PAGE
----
We have a guest blogger for this week. Christie White from Christie Unaltered is a positive sobriety coach and I have been following her for a while now. Christie is caring and knowledgable and if you are looking for support on your journey, then I suggest you look her up on Facebook and Instagram @christie_unaltered.
Freedom from “the rules” I had set in my many attempts to moderate.
Freedom from the self loathing that inevitably ensued from breaking said rules and feeling regret, anxiety & shame.
Freedom from the fear, that was always there, under the surface, well hidden. Fear that I would never find my way out of the dark place I felt trapped in.
Because I did feel trapped. For a long time. Trapped in the belief that I needed a drink to feel calm. Only to realise it was the drinking that was destroying my peace in the first place. Trapped in the belief that I needed to drink to have fun or feel joy. Only to find it was drinking that was stealing my joy, and any sense of “fun” drinking gave me was an illusion, was fucking bullshit.
That the fun I have now, the joy I feel now, as my true self, unaltered, feels a million times better than when I was drinking and is not stolen or utterly ruined the next morning by a crippling hangover. Including being filled with anxiety, shame, regret and often, very little memory of the supposed “fun” the night before. Freedom to choose how I want to spend my free time. Not having alcohol as a central theme or motivation to be somewhere. Not having alcohol as a priority, or even as a deciding factor means doing what I actually want to do, be where I actually want to be.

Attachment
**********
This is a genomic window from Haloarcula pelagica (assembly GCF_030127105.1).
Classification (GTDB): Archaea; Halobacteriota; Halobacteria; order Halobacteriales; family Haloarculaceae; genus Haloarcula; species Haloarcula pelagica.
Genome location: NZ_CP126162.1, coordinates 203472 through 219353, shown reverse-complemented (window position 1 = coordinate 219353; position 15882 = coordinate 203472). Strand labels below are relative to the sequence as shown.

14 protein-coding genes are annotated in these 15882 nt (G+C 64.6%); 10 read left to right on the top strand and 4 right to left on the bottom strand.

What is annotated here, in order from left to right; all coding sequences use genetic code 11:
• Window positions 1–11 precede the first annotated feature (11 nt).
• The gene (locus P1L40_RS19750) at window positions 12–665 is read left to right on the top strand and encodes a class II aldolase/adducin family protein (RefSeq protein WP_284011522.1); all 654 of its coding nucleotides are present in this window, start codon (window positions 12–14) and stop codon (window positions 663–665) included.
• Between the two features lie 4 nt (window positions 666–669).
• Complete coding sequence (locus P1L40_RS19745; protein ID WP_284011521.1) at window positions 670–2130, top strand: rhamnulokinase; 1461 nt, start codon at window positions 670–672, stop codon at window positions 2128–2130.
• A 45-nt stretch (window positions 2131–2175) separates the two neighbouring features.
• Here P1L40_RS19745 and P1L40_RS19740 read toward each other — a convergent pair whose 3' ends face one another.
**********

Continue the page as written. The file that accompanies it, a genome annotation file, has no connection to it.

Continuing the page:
Freedom to be who I really am.
It’s true that we can feel stuck on the rat wheel of trying to moderate, failing, feeling hopeless, then drinking to feel better, calmer. Stuck because the messages we receive from the world around us is that all “normal” people can enjoy alcohol and moderate easily. Consequently, making us feel there must be something wrong with us and all the blame lay with us, not the incredibly addictive, normalised drug, that is alcohol. Of course, it makes us feel powerless …. defeated.
But the day we realize that maybe we aren’t faulty, or abnormal, that most (granted, not all) people we know drink alcohol regularly hardly ever stop at one or two, so exactly how much power are these ‘normal’ drinkers wielding? The day we ask, what if it’s not me, what if it’s the alcohol?
The day we realise we actually hold and control the pen that’s writing our story. We then understand that we hold the power. Not the power to keep trying to control an addictive drug. but rather – the power to let it go.
“The day I woke up and decided I never wanted to be remotely intoxicated or altered, I never wanted to numb or escape ever again, was the day I took my power back.”